I just submitted this short write-up to the Fulbright folks updating them on my research here in Australia, so I thought I’d post it here for anyone who’s interested.
Host Institution: CSIRO’s Climate Adaptation Flagship; and the University of Melbourne
Suggested Title: Can science help us adapt to climate change?
My project asks a simple question: How does adaptation research help Australia adapt to climate change? This is a science policy question. In other words, it relates to how money and other resources are allocated to scientific institutions in order to achieve particular goals. As part of its overall response to climate change Australia has allocated almost $100 million for adaptation research. The question is, what should scientists do with this taxpayer money in order to help Australia adapt to climate change? What questions should they ask? How should they go about answering them, and how can they deliver the results so that they are most useful? I am examining two different institutional responses to these challenging questions: the National Climate Change Adaptation Research Facility (NCCARF), and CSIRO’s Climate Adaptation Flagship (CAF). I do this mostly through interviews with researchers, managers, and policy makers, but also by observing meetings, and reading incredibly long and boring government reports!
Where did you study in Australia and what is unique about the institution / person / facility you worked with? I am based in Melbourne, but adaptation research happens all over Australia. Luckily for me, this means plenty of traveling! The kinds of questions I am asking about adaptation research are not unique; they are common to any scientific endeavor. But examining these two different organizations—CAF and NCCARF—as they attack the same set of problems side by side provides a very interesting opportunity for thinking about different ways of organizing research.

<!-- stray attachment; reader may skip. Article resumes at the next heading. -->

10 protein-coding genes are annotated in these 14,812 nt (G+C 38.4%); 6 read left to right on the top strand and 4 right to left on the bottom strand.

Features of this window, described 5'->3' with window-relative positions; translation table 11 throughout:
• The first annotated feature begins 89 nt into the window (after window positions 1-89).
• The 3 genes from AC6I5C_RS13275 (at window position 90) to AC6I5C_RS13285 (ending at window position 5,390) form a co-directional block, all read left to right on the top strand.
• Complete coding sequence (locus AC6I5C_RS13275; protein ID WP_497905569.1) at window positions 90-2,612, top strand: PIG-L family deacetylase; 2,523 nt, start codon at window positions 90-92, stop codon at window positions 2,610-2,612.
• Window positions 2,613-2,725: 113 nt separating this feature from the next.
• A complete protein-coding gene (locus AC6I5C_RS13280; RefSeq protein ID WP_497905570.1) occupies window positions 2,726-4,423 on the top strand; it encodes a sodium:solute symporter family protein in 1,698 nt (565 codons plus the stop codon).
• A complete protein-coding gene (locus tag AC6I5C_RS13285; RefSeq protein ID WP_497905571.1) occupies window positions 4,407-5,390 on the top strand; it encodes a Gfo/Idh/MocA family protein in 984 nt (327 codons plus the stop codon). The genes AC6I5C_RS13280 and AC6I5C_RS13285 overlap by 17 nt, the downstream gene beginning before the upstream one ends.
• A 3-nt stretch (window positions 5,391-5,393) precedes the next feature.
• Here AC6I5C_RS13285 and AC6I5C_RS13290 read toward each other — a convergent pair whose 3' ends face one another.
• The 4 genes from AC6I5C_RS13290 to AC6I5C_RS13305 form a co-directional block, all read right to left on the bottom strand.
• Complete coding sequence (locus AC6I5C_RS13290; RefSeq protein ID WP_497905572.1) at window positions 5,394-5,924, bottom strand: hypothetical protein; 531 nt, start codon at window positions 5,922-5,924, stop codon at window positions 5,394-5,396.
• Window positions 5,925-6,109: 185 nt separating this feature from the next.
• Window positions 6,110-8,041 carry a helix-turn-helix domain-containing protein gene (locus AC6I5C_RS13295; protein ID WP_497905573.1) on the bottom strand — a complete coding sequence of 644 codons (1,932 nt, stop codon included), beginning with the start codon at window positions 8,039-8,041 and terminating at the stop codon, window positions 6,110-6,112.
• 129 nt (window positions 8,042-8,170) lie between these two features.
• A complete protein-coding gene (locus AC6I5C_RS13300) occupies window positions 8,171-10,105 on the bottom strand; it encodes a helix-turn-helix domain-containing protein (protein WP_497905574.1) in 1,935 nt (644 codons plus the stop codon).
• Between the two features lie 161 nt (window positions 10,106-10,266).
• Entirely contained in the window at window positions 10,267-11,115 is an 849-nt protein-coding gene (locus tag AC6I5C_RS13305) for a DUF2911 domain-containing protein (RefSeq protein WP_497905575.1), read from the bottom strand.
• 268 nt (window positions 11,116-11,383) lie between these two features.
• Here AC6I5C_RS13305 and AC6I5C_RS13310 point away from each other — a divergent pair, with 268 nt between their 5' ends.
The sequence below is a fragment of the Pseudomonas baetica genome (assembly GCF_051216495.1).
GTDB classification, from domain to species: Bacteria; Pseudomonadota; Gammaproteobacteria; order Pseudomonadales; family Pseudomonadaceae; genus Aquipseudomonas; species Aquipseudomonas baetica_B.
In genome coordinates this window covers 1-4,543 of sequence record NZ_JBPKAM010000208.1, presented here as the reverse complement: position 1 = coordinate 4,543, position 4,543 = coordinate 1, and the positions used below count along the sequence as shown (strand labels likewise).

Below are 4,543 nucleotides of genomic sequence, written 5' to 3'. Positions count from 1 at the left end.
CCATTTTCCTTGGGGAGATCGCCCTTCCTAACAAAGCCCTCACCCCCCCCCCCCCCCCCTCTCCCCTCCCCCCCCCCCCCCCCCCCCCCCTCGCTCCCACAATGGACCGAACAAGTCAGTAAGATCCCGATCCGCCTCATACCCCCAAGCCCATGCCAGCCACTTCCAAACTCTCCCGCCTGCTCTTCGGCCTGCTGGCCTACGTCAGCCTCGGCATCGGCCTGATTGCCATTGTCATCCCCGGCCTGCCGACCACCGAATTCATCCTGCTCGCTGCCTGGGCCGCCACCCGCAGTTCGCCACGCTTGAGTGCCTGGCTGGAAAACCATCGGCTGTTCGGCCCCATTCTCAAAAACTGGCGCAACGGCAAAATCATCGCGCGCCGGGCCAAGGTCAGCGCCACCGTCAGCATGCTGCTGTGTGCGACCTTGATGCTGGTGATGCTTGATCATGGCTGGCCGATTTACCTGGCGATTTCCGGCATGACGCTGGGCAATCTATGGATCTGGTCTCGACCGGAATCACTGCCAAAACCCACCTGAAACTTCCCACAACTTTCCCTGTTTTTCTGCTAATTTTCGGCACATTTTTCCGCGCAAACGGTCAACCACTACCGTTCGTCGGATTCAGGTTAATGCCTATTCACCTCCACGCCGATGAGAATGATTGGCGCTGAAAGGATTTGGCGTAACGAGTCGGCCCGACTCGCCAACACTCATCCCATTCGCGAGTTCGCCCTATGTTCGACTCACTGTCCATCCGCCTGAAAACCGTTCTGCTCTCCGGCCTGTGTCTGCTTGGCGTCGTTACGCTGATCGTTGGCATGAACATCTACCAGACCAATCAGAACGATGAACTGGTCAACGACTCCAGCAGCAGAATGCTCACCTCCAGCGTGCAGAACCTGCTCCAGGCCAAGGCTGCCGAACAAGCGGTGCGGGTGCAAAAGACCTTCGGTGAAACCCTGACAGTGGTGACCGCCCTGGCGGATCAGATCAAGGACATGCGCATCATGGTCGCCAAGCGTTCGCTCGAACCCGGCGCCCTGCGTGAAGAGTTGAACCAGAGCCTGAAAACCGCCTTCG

What are the benefits of your study for Australia, the Australian public? Decisions about what scientific questions to ask matter a lot. In the end I hope to provide helpful feedback into the science policy decision making processes in CSIRO and the Australian Department of Climate Change. This could be beneficial, not just because of the content of my study, but because of the self reflection it seeks to stimulate. I think science policies can be more effective in general if those who implement them are thinking about the broader outcomes of research—how it impacts society. Sometimes this gets lost when people focus on less meaningful measures of success such as journal publications and grant money.
What are the benefits of your study for the US and the global community? The US faces similar challenges with respect to its own science policy and, in particular, its own climate science policy. The National Oceanic and Atmospheric Administration (NOAA) has just established a Climate Services program, partly in response to criticisms that climate science has been largely irrelevant to decision makers for many years. This work in Australia can help to inform these efforts.
What did you achieve whilst in Australia? I’m still working on it! I’ve been here for three months, and my research is still in its early stages. However, I can say that I’ve already learned some valuable lessons just from simple comparisons between science policy in the US and in Australia, and from my initial interviews within NCCARF and CAF. I’ve also started a blog called Adapt Already (https://adaptalready.wordpress.com), where I hope to stimulate discussion about climate change, adaptation, and science policy in Australia.